This spring has been exceptionally wet across the midsection of the US and locals tell us that Black Hills National Forest is about as green and lush as it can possibly get. Streams are flowing high, water is seeping out of the hills, flowers are popping all over the place and trails are barely visible among the thick grasses and shrubs.
As we've moved North through the Black Hills we've noticed the rock change from granite to slate, and now limestone and igneous rock. These hills are a meeting place of different ecosystems, with the Rocky Mountains to the West and the Great Plains to the East the plant life is extremely diverse. A forest hike might include ponderosa pine, spruce, bur oak, aspen and birch.
We've done two hikes since we arrived in Spearfish and the forest seems to be even more abundant and vibrant than we'd seen previously in the Black Hills, though perhaps that's simply due to the crazy growth rate as the weather heats up and the rains continue, just a little less frequently.
Crow Peak is the dominant peak in these parts, topping out at 5,760 feet. The trail winds 3.2 miles to the top with about 1,500 feet of elevation gain. There's an annual trail run here called the Crow Peak Ascent, a local passed us near the top training for the upcoming race...he made it up in 38 minutes, compared to our relaxed hour and a half or so!
|We were dazzled by the incredible lushness of the forest!|
|All the rain this spring has been good for the fungus.|
|About half way up large boulders made an appearance on the hillside.|
|We saw our first nighthawk!|
If it hadn't moved we'd never have seen it...it blends in to its surroundings very well!
|As we neared the top we found profuse blooms on the hillside.|
|The East side of the mountain was burned some years ago and now provides wide open views...|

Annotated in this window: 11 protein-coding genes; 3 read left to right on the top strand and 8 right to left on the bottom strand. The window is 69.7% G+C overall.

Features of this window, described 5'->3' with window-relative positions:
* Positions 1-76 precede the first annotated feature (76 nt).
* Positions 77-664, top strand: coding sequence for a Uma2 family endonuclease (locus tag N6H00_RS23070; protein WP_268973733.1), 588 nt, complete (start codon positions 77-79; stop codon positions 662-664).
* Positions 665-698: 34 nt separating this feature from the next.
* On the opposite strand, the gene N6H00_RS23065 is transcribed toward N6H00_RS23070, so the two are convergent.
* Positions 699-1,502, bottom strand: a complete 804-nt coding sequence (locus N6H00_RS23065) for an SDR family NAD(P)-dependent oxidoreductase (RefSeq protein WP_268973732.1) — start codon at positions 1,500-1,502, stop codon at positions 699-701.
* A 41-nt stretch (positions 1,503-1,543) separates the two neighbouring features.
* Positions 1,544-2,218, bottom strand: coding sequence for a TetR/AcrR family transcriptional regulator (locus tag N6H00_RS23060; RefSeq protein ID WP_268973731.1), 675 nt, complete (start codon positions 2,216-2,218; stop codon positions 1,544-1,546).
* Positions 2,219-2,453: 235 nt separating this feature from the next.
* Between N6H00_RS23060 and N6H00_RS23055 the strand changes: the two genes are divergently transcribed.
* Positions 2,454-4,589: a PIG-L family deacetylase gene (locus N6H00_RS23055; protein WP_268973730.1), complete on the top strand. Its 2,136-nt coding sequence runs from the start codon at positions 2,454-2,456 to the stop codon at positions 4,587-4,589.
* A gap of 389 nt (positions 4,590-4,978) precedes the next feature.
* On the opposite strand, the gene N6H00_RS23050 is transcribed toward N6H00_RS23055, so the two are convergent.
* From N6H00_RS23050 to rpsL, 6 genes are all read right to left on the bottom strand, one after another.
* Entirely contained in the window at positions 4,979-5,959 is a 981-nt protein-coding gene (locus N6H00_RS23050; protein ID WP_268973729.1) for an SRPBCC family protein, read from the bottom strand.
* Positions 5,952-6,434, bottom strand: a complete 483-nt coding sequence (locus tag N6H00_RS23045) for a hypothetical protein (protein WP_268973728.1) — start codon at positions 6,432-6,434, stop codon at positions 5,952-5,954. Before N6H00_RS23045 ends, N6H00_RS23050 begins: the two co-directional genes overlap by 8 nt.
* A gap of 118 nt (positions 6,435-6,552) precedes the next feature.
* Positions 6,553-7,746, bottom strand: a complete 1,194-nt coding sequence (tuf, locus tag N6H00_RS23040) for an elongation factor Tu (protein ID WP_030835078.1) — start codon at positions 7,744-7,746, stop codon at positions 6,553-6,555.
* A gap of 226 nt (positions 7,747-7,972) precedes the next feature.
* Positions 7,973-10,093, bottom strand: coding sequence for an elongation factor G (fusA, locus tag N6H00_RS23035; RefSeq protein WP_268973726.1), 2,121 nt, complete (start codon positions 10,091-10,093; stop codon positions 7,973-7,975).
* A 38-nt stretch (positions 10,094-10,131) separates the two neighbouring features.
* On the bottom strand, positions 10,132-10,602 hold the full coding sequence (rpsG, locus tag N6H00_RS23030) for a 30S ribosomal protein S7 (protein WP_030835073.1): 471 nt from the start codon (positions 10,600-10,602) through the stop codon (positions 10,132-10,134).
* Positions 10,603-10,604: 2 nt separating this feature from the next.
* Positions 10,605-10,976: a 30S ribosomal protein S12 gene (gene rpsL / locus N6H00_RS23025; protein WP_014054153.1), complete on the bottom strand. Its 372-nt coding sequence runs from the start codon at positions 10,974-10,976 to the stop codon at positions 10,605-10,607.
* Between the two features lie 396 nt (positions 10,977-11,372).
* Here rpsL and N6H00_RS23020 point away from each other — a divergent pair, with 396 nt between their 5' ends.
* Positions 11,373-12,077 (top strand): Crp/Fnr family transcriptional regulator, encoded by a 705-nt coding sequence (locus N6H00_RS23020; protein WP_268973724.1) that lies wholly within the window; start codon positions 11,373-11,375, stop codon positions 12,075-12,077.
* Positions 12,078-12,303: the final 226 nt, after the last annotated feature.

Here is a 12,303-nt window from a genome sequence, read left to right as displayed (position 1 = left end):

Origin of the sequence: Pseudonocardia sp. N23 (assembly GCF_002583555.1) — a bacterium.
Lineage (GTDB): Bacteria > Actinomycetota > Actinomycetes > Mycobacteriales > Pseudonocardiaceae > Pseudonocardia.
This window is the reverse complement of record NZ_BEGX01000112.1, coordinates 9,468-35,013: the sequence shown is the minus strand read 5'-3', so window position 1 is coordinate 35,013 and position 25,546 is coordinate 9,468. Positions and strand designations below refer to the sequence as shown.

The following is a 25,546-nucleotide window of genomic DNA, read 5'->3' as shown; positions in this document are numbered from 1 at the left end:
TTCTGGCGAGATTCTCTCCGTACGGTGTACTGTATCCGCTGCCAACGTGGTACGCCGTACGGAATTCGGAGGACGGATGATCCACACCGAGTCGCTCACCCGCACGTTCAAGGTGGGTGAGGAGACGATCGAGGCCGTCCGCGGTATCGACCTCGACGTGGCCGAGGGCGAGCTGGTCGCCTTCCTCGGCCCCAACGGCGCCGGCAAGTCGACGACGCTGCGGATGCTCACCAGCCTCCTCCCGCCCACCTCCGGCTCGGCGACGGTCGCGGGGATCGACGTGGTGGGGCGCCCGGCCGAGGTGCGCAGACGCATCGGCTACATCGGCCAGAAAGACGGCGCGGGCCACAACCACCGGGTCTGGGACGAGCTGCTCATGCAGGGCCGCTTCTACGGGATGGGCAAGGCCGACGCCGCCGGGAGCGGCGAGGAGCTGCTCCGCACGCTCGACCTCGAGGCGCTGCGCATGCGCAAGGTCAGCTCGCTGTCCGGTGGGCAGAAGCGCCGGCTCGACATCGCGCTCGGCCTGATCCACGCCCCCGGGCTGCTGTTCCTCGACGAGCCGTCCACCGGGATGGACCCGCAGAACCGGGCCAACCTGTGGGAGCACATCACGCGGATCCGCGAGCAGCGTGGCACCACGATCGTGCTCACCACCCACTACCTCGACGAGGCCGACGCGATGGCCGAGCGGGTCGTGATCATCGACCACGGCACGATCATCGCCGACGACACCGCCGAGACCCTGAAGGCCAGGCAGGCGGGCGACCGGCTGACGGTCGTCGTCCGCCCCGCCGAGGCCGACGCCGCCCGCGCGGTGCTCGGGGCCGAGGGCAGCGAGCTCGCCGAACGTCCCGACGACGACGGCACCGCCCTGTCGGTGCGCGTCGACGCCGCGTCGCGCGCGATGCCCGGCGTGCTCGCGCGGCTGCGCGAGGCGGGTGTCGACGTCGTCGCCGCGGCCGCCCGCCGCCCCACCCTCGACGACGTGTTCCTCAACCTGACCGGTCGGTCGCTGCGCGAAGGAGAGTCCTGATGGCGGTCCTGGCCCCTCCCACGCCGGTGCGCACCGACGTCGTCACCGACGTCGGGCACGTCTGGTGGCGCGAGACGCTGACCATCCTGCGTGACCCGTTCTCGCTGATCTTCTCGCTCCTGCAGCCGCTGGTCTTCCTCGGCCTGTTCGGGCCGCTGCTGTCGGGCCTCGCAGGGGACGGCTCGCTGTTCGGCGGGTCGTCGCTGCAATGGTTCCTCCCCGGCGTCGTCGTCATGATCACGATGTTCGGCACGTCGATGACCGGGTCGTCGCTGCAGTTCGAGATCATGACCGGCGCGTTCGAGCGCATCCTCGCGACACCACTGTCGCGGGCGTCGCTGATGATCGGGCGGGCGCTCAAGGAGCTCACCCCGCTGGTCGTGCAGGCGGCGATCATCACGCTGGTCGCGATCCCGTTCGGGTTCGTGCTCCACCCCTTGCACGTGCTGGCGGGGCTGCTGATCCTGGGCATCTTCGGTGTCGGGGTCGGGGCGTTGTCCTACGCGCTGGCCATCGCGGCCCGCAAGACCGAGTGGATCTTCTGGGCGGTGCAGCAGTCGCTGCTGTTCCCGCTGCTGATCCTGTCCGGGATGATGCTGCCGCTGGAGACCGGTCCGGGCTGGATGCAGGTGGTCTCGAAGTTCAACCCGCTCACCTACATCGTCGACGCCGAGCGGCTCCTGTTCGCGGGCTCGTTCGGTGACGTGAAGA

currently limited by smoke from fires in Canada.
|Stark contrast between the burnt and forested sides of the mountain as we make our way off the top.|
|Our nighthawk alerted us of its presence as we passed by on our way down.|
What a beauty!
Our second hike from Spearfish was Little Spearfish Trail. This is a six mile loop with moderate climbing, extremely thick grasses and shrubs, and a very beautiful section along Spearfish Creek. Best of all, you have to drive through gorgeous Spearfish Canyon to get to the trailhead.
Unfortunately my six month old camera died and I had to use my cell phone on this hike. We'll see if Sony has better customer service/repair than Panasonic did with my last camera...
|Roughlock Falls is a pretty stop along the road to the Little Spearfish Trail.|
Little Spearfish Trail was exceptionally overgrown, the grasses were so tall and thick in spots we could barely see the trail! It was also very wet from the previous nights rain...we were soaked and muddy within minutes!
|Flowers lined the trail beckoning us further...|
|A postcard perfect summer day in the Black Hills!|
|Chest high Queen Anne's Lace!|
|Old beaver dam and flowering watercress reflections in crystal clear Spearfish Creek.|
|Limestone cliffs carved out over millenia by Spearfish Creek.|
|Watercress flowers shimmer on the creek.|
|There were possibly a dozen old beaver dams along this stretch of Spearfish Creek,|
each pond now filled with silt.
|Colorful limestone cliffs.|
More adventures from Spearfish coming soon...!